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Causal Direction of Data Collection Matters: Implications of Causal and Anticausal Learning for NLP Artificial Intelligence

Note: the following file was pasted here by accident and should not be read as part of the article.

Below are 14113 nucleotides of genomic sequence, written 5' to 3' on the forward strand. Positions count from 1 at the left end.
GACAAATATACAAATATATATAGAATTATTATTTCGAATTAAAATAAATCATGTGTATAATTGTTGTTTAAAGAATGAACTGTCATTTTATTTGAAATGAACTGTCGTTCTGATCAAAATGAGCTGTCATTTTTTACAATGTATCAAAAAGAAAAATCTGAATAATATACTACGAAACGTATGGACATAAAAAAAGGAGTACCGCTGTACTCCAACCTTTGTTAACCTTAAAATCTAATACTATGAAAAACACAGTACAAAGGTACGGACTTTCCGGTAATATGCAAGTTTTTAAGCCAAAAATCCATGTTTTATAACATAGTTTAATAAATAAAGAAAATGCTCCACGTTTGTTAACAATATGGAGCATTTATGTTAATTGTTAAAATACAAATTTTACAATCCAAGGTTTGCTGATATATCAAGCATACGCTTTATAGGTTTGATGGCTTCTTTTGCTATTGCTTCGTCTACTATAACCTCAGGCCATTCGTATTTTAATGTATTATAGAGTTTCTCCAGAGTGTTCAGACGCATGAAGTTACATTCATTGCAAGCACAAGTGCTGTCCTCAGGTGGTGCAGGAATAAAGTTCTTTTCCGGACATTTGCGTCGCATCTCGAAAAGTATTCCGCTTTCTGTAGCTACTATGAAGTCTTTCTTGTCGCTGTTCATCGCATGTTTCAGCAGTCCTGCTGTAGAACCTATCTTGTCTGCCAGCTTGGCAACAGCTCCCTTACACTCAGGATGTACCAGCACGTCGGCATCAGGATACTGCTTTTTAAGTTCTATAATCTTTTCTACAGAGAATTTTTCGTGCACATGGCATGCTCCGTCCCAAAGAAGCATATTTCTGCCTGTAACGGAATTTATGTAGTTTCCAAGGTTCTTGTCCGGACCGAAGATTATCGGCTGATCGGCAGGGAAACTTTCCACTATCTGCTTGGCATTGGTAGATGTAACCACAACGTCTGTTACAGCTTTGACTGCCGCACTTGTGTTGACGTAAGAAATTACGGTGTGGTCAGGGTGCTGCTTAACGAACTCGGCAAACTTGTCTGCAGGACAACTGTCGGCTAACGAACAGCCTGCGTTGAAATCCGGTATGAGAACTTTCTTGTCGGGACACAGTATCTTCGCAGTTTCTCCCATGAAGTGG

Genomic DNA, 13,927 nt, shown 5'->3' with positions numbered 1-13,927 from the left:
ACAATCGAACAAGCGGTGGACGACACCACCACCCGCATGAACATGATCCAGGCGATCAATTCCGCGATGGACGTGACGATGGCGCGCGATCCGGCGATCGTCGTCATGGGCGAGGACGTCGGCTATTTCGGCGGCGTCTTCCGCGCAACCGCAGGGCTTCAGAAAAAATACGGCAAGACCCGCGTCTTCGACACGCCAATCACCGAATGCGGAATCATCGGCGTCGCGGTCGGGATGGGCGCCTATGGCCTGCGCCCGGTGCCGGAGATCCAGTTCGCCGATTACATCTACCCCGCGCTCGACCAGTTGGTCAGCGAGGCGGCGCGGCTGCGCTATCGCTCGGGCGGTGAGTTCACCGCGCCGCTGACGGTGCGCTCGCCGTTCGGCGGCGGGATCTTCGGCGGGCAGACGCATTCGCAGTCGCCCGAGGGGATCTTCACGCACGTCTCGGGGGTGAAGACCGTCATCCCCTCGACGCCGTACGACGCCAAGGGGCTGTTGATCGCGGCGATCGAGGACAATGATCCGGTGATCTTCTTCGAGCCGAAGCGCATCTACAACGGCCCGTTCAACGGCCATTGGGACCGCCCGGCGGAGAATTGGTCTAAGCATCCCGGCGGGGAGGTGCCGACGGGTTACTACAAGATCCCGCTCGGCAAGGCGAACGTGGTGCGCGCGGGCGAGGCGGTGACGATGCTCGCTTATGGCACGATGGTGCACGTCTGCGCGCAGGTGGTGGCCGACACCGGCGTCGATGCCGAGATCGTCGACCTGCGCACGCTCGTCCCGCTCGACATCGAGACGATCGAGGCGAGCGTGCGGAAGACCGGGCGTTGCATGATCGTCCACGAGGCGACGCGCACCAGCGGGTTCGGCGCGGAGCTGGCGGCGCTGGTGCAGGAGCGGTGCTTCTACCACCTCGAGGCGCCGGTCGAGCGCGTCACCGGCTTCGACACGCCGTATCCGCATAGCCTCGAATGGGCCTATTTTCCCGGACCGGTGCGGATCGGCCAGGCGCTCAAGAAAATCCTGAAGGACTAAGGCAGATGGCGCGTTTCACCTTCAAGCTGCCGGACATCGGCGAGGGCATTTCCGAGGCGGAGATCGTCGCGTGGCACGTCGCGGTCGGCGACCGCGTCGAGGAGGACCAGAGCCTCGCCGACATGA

The principle of independent causal mechanisms (ICM) states that generative processes of real world data consist of independent modules which do not influence or inform each other. While this idea has led to fruitful developments in the field of causal inference, it is not widely-known in the NLP community. In this work, we argue that the causal direction of the data collection process bears nontrivial implications that can explain a number of published NLP findings, such as differences in semi-supervised learning (SSL) and domain adaptation (DA) performance across different settings. We categorize common NLP tasks according to their causal direction and empirically assay the validity of the ICM principle for text data using minimum description length. We conduct an extensive meta-analysis of over 100 published SSL and 30 DA studies, and find that the results are consistent with our expectations based on causal insights. This work presents the first attempt to analyze the ICM principle in NLP, and provides constructive suggestions for future modeling choices. Code available at